Transparent Caching

When you implement disk caching in an Operating System Kernel, all applications automatically see the benefit: the data caching happens without their knowledge. Since the Operating System ensures that on-disk copies of data are always the same as the cached copies, the data that an application reads is never out of date.

With web caching, however, there is a chance that the original data can change without the cache knowing. Squid uses refresh patterns (described in chapter 11) to decide when cached objects are to be removed. If these rules are too aggressive, you could end up serving stale objects to clients. Even if these rules are perfect, an incorrectly configured source-server could get Squid to return old objects. Because users could retrieve an out of date page, you should not implement caching without their knowledge.

Squid can be configured to act transparently. In this mode, clients will not configure their browsers to access the cache, but Squid will transparently pick up the appropriate packets and cache requests. This solves the biggest problem with caching: getting users to use the cache server. Users hardly ever know how to configure their browsers to use a cache, which means that support staff have to spend time with every user getting them to change their settings. Some users are worried about their privacy, or they think (that since it's a host between them and the Internet) that the cache is slower (certainly not the case, as a few tests with the client program will show).

However: transparent caching isn't really transparent. The ''cache setup'' is transparent, but using the cache isn't. Users will notice a difference in error messages, and even the ''progress bars'' that browsers show can act differently.

The Problem with Transparency

When Squid transparently caches a site, the source IP address of the connection changes: the request comes from the cache server rather than the client machine. This can play havoc with web sites that use IP-address authentication (such sites only allow requests from a small set of IP addresses, rather than authenticating requests with a name and password.)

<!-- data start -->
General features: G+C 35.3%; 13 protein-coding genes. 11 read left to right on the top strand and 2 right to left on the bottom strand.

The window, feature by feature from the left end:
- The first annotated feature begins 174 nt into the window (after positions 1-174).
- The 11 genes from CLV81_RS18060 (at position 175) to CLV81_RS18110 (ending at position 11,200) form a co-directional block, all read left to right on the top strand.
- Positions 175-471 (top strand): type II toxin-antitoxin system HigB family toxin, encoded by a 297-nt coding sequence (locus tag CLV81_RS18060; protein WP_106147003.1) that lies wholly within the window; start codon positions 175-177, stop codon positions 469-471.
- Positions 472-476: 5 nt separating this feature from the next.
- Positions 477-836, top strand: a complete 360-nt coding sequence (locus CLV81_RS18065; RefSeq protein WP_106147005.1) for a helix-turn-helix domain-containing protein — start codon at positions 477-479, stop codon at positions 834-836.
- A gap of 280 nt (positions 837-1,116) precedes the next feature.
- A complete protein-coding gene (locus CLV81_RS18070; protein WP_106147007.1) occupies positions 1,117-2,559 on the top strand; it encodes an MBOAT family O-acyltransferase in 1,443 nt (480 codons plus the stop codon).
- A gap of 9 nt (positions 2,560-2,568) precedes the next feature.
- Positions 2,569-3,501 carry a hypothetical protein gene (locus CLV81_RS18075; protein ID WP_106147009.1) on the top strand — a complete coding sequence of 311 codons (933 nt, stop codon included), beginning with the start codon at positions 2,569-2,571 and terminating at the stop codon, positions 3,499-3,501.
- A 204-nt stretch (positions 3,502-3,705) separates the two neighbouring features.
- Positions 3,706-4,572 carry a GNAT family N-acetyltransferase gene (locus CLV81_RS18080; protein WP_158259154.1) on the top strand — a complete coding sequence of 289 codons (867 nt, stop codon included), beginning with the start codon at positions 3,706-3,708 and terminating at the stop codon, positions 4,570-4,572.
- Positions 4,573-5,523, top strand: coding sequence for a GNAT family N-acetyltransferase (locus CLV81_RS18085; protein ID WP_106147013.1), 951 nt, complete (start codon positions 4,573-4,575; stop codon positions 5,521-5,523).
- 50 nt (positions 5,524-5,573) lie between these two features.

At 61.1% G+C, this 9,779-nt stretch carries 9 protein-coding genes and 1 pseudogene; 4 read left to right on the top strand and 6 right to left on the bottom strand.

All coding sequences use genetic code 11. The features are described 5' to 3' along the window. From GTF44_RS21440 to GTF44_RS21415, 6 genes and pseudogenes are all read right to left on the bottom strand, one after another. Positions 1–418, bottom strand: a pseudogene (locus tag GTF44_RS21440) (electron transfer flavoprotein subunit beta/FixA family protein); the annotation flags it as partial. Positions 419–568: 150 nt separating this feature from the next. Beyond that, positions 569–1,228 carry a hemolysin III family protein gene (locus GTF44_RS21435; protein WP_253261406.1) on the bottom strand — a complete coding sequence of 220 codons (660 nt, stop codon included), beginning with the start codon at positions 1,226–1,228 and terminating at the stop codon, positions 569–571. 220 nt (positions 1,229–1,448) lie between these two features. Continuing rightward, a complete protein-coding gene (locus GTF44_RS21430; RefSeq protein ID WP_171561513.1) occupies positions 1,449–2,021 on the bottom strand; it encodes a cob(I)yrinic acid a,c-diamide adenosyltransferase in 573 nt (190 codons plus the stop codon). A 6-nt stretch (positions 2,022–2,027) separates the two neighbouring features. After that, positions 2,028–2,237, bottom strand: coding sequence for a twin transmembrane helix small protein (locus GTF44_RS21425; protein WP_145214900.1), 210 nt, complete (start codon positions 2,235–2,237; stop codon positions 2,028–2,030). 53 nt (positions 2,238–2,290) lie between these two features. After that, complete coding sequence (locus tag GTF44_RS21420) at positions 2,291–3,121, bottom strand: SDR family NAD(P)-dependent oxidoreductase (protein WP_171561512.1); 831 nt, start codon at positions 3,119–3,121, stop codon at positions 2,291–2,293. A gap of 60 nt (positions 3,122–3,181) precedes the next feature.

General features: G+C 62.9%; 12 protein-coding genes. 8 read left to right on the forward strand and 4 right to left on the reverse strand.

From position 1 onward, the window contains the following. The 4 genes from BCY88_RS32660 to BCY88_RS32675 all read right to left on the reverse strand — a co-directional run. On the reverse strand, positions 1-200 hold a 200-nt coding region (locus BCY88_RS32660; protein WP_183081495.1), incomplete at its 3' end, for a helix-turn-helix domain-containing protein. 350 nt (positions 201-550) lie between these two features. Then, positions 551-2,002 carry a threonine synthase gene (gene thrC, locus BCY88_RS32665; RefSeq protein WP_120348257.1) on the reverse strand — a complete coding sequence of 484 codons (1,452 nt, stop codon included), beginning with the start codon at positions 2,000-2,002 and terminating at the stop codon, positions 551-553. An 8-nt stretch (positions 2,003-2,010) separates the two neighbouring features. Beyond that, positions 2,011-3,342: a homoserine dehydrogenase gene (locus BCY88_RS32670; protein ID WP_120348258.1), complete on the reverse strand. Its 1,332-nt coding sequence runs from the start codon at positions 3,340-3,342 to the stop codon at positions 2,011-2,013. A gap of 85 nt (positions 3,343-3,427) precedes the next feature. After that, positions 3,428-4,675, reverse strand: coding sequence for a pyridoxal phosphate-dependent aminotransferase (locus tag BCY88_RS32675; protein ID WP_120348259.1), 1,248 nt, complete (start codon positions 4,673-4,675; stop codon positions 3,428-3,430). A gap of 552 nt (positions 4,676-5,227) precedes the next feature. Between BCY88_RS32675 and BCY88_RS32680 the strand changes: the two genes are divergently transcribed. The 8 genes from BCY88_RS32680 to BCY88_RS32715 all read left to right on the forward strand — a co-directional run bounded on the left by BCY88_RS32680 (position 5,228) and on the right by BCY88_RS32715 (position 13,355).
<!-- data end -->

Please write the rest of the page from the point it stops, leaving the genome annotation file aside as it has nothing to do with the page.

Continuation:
Since the cache changes the source IP address of the connection, some servers may deny legitimate users access. In many cases, this will cost users money (they may pay for the service, or use the information on that site to make money.)

If you know your network inside out, and know exactly who would be accessing a site like this, there is probably no problem with using transparent caching. If this is the case, though, it might be easier to simply change all of your users' settings.

Dialup ISPs generally have little problem implementing transparent caching, since dialup customers almost always get a different IP address whenever they connect. Thus they cannot access sites which require a static IP address, so when requests start coming from the cache server there is no problem.

ISPs which transparently cache leased-line customers are the most likely to have problems with IP-authenticating servers. If you are phasing transparency in for such an ISP, you must make sure that your customers know all the implications. They must know how to refresh pages (and who to tell if they find such out-of-date pages, so that the Squid refresh rules can be changed), and how the source IP address is going to change. You must not simply install the transparent cache and hope for the best!

The Transparent Caching Process

Let's look at what happens when you use transparency. First, though, you need to know something of what happens to IP packets at the ethernet level.